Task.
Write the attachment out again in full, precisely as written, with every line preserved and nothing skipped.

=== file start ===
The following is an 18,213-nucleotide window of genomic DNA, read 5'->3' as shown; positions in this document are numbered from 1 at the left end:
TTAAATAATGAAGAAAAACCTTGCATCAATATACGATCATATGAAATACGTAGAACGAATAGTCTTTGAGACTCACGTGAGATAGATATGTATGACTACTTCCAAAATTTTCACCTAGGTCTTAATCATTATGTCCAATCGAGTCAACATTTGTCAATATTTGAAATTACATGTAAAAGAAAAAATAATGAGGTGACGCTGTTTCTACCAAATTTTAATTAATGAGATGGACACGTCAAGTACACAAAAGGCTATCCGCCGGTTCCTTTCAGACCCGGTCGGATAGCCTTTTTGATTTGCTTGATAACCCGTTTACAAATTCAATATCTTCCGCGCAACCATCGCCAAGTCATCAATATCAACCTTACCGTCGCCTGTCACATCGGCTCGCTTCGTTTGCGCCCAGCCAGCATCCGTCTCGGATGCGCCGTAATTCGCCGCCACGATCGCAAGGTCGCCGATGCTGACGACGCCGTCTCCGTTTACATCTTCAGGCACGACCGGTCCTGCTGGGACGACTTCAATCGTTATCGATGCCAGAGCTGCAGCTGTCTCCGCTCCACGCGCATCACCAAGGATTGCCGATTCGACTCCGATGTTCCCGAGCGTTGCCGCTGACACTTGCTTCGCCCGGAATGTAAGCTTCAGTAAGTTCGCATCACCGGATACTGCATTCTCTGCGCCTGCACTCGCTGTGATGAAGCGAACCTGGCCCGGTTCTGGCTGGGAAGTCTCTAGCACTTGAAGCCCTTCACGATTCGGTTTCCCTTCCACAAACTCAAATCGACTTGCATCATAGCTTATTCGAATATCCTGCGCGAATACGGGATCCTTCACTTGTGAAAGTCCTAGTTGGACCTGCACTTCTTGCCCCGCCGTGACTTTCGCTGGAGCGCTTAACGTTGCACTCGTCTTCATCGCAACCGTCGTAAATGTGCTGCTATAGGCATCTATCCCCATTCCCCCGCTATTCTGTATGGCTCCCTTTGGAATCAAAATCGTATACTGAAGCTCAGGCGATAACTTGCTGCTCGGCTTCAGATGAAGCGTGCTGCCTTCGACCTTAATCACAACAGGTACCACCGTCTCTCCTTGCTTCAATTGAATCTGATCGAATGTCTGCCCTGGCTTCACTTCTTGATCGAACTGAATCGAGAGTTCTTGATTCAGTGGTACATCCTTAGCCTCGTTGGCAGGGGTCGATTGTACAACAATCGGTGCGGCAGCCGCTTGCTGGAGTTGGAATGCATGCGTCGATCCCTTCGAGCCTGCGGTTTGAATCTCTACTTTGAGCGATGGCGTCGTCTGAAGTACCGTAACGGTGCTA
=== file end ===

The following is an 18,213-nucleotide window of genomic DNA, read 5'->3' as shown; positions in this document are numbered from 1 at the left end:
TTAAATAATGAAGAAAAACCTTGCATCAATATACGATCATATGAAATACGTAGAACGAATAGTCTTTGAGACTCACGTGAGATAGATATGTATGACTACTTCCAAAATTTTCACCTAGGTCTTAATCATTATGTCCAATCGAGTCAACATTTGTCAATATTTGAAATTACATGTAAAAGAAAAAATAATGAGGTGACGCTGTTTCTACCAAATTTTAATTAATGAGATGGACACGTCAAGTACACAAAAGGCTATCCGCCGGTTCCTTTCAGACCCGGTCGGATAGCCTTTTTGATTTGCTTGATAACCCGTTTACAAATTCAATATCTTCCGCGCAACCATCGCCAAGTCATCAATATCAACCTTACCGTCGCCTGTCACATCGGCTCGCTTCGTTTGCGCCCAGCCAGCATCCGTCTCGGATGCGCCGTAATTCGCCGCCACGATCGCAAGGTCGCCGATGCTGACGACGCCGTCTCCGTTTACATCTTCAGGCACGACCGGTCCTGCTGGGACGACTTCAATCGTTATCGATGCCAGAGCTGCAGCTGTCTCCGCTCCACGCGCATCACCAAGGATTGCCGATTCGACTCCGATGTTCCCGAGCGTTGCCGCTGACACTTGCTTCGCCCGGAATGTAAGCTTCAGTAAGTTCGCATCACCGGATACTGCATTCTCTGCGCCTGCACTCGCTGTGATGAAGCGAACCTGGCCCGGTTCTGGCTGGGAAGTCTCTAGCACTTGAAGCCCTTCACGATTCGGTTTCCCTTCCACAAACTCAAATCGACTTGCATCATAGCTTATTCGAATATCCTGCGCGAATACGGGATCCTTCACTTGTGAAAGTCCTAGTTGGACCTGCACTTCTTGCCCCGCCGTGACTTTCGCTGGAGCGCTTAACGTTGCACTCGTCTTCATCGCAACCGTCGTAAATGTGCTGCTATAGGCATCTATCCCCATTCCCCCGCTATTCTGTATGGCTCCCTTTGGAATCAAAATCGTATACTGAAGCTCAGGCGATAACTTGCTGCTCGGCTTCAGATGAAGCGTGCTGCCTTCGACCTTAATCACAACAGGTACCACCGTCTCTCCTTGCTTCAATTGAATCTGATCGAATGTCTGCCCTGGCTTCACTTCTTGATCGAACTGAATCGAGAGTTCTTGATTCAGTGGTACATCCTTAGCCTCGTTGGCAGGGGTCGATTGTACAACAATCGGTGCGGCAGCCGCTTGCTGGAGTTGGAATGCATGCGTCGATCCCTTCGAGCCTGCGGTTTGAATCTCTACTTTGAGCGATGGCGTCGTCTGAAGTACCGTAACGGTGCTA